Dnipro Kids Update – October 2016 (Part 2)

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Update – Continued

The October Update is going to concentrate on the big September trip that was organised for the children from the orphanages. As there was so much done during the four-day trip we will be doing this update in three parts, to try and get as many amazing photos in as we can.

The report has been written by Ian McDonald, a long term child sponsor, who travelled to Ukraine to be involved in the trip. Ian is an Aberdeen supporter, who travelled to Dnipro in 2007 when Aberdeen were drawn against FC Dnipro. He was one of the main organisers in the Aberdeen support that replicated the Hibernian supporters trip to the Predniprovsk TB Sanatorium with gifts for the children, and has closely followed the work of Dnipro Kids ever since. Ian has often mentioned how he would like to re-visit the city and the new orphanages, and a change in his job situation meant that he was finally able to do this in September.


Written by Ian McDonald

Day 3
My third day in Dnipro saw me preparing for a train ride like no other I had ever had. I was told to bring snacks, as we would be on the train for 18 hours! So Steven, Duncan and I headed to the supermarket next to the apartment to stock up on essentials. Once we had decided that we had more than enough food and water to last for the entire journey we headed back to the apartment to get packed for the trip.

All six of the family orphanages had been invited on the trip, and we found them all congregated outside Dnipro train station excited to go.


Organised chaos ensued shortly afterwards though, as we tried to get around 80 adults and children squeezed into two carriages over the sleeper wagons. Once it was finally sorted we were able to settle down into our cabin, only for us to discover we had accidentally left half of our snacks in the apartment. So much for great planning!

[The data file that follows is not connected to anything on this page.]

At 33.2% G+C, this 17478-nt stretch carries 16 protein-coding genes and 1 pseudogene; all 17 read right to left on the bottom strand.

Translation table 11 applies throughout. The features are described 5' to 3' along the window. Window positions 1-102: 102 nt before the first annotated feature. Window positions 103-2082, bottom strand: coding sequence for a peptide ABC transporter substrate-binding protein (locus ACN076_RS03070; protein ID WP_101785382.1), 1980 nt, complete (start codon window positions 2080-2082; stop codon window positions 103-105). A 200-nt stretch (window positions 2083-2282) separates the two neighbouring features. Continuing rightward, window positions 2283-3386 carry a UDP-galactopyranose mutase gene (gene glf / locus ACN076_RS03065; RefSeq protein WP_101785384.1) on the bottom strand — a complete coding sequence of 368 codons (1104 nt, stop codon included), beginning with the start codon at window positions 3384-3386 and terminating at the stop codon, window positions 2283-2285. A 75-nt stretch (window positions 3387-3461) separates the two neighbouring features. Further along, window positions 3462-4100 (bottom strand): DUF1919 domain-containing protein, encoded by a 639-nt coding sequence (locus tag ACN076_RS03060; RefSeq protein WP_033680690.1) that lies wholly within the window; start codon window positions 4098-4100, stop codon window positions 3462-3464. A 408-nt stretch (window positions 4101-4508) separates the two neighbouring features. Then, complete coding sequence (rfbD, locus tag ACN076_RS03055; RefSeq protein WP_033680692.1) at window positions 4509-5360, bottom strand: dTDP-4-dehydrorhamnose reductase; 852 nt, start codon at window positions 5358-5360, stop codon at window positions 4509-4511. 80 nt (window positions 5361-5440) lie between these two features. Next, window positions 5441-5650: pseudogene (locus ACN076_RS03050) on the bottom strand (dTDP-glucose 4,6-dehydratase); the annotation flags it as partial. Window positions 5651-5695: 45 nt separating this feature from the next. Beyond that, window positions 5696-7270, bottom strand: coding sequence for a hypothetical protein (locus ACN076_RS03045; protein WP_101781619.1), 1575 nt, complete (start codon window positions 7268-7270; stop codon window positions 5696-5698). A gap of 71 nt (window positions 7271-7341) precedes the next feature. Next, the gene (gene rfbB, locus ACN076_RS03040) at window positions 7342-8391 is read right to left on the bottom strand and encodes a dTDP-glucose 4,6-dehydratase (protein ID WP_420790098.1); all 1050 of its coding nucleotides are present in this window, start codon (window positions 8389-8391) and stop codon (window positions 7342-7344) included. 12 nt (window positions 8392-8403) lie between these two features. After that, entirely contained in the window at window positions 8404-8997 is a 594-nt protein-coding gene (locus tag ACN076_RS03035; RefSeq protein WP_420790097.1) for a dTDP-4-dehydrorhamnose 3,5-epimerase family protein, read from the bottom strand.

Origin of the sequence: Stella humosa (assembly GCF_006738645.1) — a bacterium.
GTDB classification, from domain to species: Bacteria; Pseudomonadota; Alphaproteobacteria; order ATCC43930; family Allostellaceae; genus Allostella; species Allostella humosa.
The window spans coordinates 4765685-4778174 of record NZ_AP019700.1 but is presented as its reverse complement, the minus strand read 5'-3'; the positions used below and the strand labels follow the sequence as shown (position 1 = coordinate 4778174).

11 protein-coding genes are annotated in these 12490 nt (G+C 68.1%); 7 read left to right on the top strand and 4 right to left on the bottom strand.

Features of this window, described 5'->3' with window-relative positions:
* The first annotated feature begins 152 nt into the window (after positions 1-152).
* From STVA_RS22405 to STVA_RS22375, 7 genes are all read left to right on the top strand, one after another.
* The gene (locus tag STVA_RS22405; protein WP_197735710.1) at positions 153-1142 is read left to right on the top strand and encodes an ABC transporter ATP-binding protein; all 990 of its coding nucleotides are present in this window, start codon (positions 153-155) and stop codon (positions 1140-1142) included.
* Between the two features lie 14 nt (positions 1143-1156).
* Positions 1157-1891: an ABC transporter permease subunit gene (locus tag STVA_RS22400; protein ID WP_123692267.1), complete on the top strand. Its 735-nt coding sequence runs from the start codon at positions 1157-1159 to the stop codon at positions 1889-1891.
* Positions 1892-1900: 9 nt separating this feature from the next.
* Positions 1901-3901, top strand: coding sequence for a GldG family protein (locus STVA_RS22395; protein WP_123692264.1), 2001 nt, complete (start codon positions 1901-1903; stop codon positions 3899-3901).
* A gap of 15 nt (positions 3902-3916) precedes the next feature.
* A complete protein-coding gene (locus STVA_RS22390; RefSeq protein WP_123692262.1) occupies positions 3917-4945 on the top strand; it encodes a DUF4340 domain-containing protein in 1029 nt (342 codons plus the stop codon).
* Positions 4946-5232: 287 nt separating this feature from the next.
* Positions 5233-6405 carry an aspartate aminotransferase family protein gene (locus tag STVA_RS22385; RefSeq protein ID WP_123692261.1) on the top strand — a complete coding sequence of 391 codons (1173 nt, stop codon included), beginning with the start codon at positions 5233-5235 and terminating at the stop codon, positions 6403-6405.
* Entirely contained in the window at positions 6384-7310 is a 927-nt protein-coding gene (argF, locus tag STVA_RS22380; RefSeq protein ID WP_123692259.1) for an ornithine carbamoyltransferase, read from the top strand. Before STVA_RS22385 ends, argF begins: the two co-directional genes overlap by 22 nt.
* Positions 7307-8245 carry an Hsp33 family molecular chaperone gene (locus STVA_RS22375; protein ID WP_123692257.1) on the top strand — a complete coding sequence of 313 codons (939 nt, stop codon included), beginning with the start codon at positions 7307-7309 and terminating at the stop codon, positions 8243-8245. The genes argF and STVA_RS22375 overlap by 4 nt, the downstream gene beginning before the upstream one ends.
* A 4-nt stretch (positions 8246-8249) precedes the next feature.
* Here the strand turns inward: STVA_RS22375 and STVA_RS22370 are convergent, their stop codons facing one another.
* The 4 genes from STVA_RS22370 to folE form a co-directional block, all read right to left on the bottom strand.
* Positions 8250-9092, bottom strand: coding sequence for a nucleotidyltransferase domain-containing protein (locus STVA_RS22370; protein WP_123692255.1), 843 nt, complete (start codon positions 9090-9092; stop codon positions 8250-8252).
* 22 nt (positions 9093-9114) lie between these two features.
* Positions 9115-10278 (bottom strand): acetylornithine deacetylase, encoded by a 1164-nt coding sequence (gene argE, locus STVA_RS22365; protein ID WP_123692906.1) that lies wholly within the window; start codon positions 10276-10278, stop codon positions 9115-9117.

The train journey itself was an excellent opportunity to get to know the kids. As we progressed on our train journey I found that the children started coming up to me and introducing themselves, which was great. After a couple of hours on the train word must have managed to get around the families about our mishap with the snacks we’d bought. One of the kids showed up with a collection of snacks for Steven, Duncan and I from the families. It was very good to see how everyone was already clubbing together to help out people in need, even if it was down to our own stupidity.


Come early evening the carriage we were in completed transformed itself from seating to sleeping. Drop down bunks were set up with mattresses and covers, and the lower seats primed ready for when the lights went out. It did, as you might expect, take a while for the kids to settle down…not least because Duncan decided to top them up with Irn Bru for this “must watch” video!


But eventually everyone was in their beds, and even managed a few hours sleep.


Day 4
This day actually started VERY early as we had to disembark the train at 03.50 before being transferred to two buses for the remainder of the journey.


We were then taken on a four-hour journey along some of the bumpiest roads I had ever been on, “typical Ukrainian roads” I was informed. Just after sunrise we arrived at an amazing viewpoint, so the bus drivers stopped for a few minutes for us to stretch our legs.